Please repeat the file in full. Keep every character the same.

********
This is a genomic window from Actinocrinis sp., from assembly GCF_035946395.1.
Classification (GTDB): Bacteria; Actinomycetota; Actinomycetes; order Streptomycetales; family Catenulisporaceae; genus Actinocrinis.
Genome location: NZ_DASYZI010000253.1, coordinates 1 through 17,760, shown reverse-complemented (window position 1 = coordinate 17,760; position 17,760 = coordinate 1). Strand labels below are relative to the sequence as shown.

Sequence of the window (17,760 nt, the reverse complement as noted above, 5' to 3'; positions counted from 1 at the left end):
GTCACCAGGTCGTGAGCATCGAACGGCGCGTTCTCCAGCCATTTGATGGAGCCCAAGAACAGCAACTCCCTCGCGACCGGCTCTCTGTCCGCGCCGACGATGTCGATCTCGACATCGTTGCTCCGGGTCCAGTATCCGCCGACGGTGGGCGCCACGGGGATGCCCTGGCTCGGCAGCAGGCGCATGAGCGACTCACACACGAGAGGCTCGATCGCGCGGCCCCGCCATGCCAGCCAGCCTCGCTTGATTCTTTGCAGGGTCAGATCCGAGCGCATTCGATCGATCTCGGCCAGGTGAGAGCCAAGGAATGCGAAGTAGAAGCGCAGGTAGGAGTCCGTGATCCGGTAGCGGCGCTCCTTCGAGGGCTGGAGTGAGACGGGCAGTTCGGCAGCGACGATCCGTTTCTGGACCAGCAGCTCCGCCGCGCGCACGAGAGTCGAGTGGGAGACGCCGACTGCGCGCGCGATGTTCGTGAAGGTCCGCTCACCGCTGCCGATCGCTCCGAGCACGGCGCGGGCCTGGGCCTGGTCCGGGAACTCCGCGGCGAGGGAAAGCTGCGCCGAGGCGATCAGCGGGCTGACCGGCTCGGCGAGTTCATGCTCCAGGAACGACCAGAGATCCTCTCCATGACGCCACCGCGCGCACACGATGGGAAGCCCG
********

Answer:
This is a genomic window from Actinocrinis sp., from assembly GCF_035946395.1.
Classification (GTDB): Bacteria; Actinomycetota; Actinomycetes; order Streptomycetales; family Catenulisporaceae; genus Actinocrinis.
Genome location: NZ_DASYZI010000253.1, coordinates 1 through 17,760, shown reverse-complemented (window position 1 = coordinate 17,760; position 17,760 = coordinate 1). Strand labels below are relative to the sequence as shown.

Sequence of the window (17,760 nt, the reverse complement as noted above, 5' to 3'; positions counted from 1 at the left end):
GTCACCAGGTCGTGAGCATCGAACGGCGCGTTCTCCAGCCATTTGATGGAGCCCAAGAACAGCAACTCCCTCGCGACCGGCTCTCTGTCCGCGCCGACGATGTCGATCTCGACATCGTTGCTCCGGGTCCAGTATCCGCCGACGGTGGGCGCCACGGGGATGCCCTGGCTCGGCAGCAGGCGCATGAGCGACTCACACACGAGAGGCTCGATCGCGCGGCCCCGCCATGCCAGCCAGCCTCGCTTGATTCTTTGCAGGGTCAGATCCGAGCGCATTCGATCGATCTCGGCCAGGTGAGAGCCAAGGAATGCGAAGTAGAAGCGCAGGTAGGAGTCCGTGATCCGGTAGCGGCGCTCCTTCGAGGGCTGGAGTGAGACGGGCAGTTCGGCAGCGACGATCCGTTTCTGGACCAGCAGCTCCGCCGCGCGCACGAGAGTCGAGTGGGAGACGCCGACTGCGCGCGCGATGTTCGTGAAGGTCCGCTCACCGCTGCCGATCGCTCCGAGCACGGCGCGGGCCTGGGCCTGGTCCGGGAACTCCGCGGCGAGGGAAAGCTGCGCCGAGGCGATCAGCGGGCTGACCGGCTCGGCGAGTTCATGCTCCAGGAACGACCAGAGATCCTCTCCATGACGCCACCGCGCGCACACGATGGGAAGCCCG